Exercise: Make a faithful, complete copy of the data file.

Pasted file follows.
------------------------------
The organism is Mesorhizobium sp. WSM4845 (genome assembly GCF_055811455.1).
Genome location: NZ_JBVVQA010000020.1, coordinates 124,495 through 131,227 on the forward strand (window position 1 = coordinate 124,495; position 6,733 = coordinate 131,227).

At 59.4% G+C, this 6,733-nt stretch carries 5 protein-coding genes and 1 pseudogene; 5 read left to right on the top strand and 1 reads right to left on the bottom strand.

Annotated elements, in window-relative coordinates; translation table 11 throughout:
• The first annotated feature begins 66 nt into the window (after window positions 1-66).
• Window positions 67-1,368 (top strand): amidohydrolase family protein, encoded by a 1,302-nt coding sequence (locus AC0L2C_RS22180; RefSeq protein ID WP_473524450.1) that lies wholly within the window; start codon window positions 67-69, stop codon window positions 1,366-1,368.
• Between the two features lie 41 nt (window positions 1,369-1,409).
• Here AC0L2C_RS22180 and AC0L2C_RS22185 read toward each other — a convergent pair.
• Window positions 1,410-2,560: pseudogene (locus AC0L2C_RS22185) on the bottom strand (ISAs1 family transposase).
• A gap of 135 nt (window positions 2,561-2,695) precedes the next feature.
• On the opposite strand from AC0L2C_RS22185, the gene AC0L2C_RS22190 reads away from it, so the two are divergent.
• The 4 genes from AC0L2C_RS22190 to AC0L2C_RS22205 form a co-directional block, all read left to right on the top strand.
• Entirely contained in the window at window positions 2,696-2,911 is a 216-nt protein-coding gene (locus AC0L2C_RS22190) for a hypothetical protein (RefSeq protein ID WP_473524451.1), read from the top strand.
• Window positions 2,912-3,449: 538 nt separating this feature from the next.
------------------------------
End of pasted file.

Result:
The organism is Mesorhizobium sp. WSM4845 (genome assembly GCF_055811455.1).
Genome location: NZ_JBVVQA010000020.1, coordinates 124,495 through 131,227 on the forward strand (window position 1 = coordinate 124,495; position 6,733 = coordinate 131,227).

At 59.4% G+C, this 6,733-nt stretch carries 5 protein-coding genes and 1 pseudogene; 5 read left to right on the top strand and 1 reads right to left on the bottom strand.

Annotated elements, in window-relative coordinates; translation table 11 throughout:
• The first annotated feature begins 66 nt into the window (after window positions 1-66).
• Window positions 67-1,368 (top strand): amidohydrolase family protein, encoded by a 1,302-nt coding sequence (locus AC0L2C_RS22180; RefSeq protein ID WP_473524450.1) that lies wholly within the window; start codon window positions 67-69, stop codon window positions 1,366-1,368.
• Between the two features lie 41 nt (window positions 1,369-1,409).
• Here AC0L2C_RS22180 and AC0L2C_RS22185 read toward each other — a convergent pair.
• Window positions 1,410-2,560: pseudogene (locus AC0L2C_RS22185) on the bottom strand (ISAs1 family transposase).
• A gap of 135 nt (window positions 2,561-2,695) precedes the next feature.
• On the opposite strand from AC0L2C_RS22185, the gene AC0L2C_RS22190 reads away from it, so the two are divergent.
• The 4 genes from AC0L2C_RS22190 to AC0L2C_RS22205 form a co-directional block, all read left to right on the top strand.
• Entirely contained in the window at window positions 2,696-2,911 is a 216-nt protein-coding gene (locus AC0L2C_RS22190) for a hypothetical protein (RefSeq protein ID WP_473524451.1), read from the top strand.
• Window positions 2,912-3,449: 538 nt separating this feature from the next.